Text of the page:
First there’s Trump himself, whose attacks on Chinese tech companies appear to be part of a broader strategy aimed at getting a better trade deal out of China.
ByteDance on Tuesday appealed to a federal appellate court seeking to overturn a sweeping Trump administration order requiring the company to divest itself of its popular TikTok platform—at least in the United States.
The attorney general’s comments in an interview with The Associated Press come days after President Donald Trump said he would “look at” whether to pardon Snowden, who was charged under the Espionage Act in 2013 with disclosing details of highly classified government surveillance programs.
BRENDAN SMIALOWSKIIf Republicans have any appetite for reining in domestic surveillance that they describe as a massive violation of the civil liberties of Donald Trump’s associates, it wasn’t on display when FBI Director Christopher Wray made his first appearance on Capitol Hill since the damning Justice Department inspector general’s report into the Trump-Russia investigation.
It comes as Christopher Steele, the ex-head of MI6’s Russia desk and the intelligence expert behind the so-called “Steele dossier” into Trump’s relationship with Russia, said that while the company had closed down, the failure to properly punish bad actors meant that the prospects for manipulation of the US election this year were even worse.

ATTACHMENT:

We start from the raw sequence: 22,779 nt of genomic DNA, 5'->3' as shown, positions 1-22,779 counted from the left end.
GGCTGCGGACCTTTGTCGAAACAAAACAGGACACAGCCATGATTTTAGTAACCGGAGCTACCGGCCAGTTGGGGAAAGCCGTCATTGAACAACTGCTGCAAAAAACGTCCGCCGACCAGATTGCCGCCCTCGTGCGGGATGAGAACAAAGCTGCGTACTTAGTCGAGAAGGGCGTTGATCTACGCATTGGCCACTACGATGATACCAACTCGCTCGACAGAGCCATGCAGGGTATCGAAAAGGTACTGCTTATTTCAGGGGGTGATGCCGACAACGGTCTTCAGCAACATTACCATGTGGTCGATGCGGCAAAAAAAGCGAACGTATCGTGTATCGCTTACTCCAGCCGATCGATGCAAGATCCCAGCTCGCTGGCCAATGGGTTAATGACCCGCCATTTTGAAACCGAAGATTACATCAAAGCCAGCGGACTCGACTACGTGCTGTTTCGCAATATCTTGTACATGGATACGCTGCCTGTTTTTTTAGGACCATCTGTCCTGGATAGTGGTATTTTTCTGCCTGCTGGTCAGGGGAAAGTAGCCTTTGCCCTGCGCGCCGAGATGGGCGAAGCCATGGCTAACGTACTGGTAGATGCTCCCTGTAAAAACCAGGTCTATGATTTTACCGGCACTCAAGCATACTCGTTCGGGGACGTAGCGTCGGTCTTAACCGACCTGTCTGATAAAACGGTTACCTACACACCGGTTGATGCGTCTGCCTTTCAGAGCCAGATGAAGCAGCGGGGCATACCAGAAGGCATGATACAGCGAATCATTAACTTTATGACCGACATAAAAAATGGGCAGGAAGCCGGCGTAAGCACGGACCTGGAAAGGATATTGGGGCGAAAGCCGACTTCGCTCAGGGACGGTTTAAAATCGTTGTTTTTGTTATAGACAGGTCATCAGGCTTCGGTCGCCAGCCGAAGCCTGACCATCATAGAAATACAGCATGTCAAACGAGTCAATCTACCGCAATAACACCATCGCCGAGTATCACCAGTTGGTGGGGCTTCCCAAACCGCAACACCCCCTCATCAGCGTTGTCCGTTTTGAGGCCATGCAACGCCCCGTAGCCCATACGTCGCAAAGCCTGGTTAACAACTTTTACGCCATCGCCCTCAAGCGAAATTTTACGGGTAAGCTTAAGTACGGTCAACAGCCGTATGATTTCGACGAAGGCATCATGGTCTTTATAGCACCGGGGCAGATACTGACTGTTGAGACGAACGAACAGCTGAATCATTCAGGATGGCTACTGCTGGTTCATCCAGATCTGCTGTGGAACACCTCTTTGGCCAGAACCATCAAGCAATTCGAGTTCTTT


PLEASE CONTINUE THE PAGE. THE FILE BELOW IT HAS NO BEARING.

Donald Trump is not a fan of Libra, Facebook's proposed cryptocurrency, the president made clear in a series of tweets on Thursday evening. "Facebook Libra’s 'virtual currency' will have little standing or dependability.," Trump tweeted.
In the months after Trump’s election, another company owned by Parscale began quietly renting out the list to a few campaigns, though people who work with the Trump campaign said he did little to solicit such rentals.
If signed, the order would represent a significant escalation of Trump’s antipathy toward Google, Facebook, and other social media companies, whom he has publicly accused of silencing conservative voices and news sources online.“Social Media is totally discriminating against Republican/Conservative voices," Trump said on Twitter in August.
And then there’s Cambridge Analytica, the controversial Trump campaign vendor that has come under intense fire in light of a report in the British newspaper The Observer and in The New York Times that the company used improperly obtained data from Facebook to help build voter profiles.
Those logs, judging by the charging document, appear to have helped document at least Cohen’s communications with officials at the National Enquirer about allegations from porn actress Stormy Daniels—whom Cohen allegedly paid on behalf of Trump, violating campaign finance law.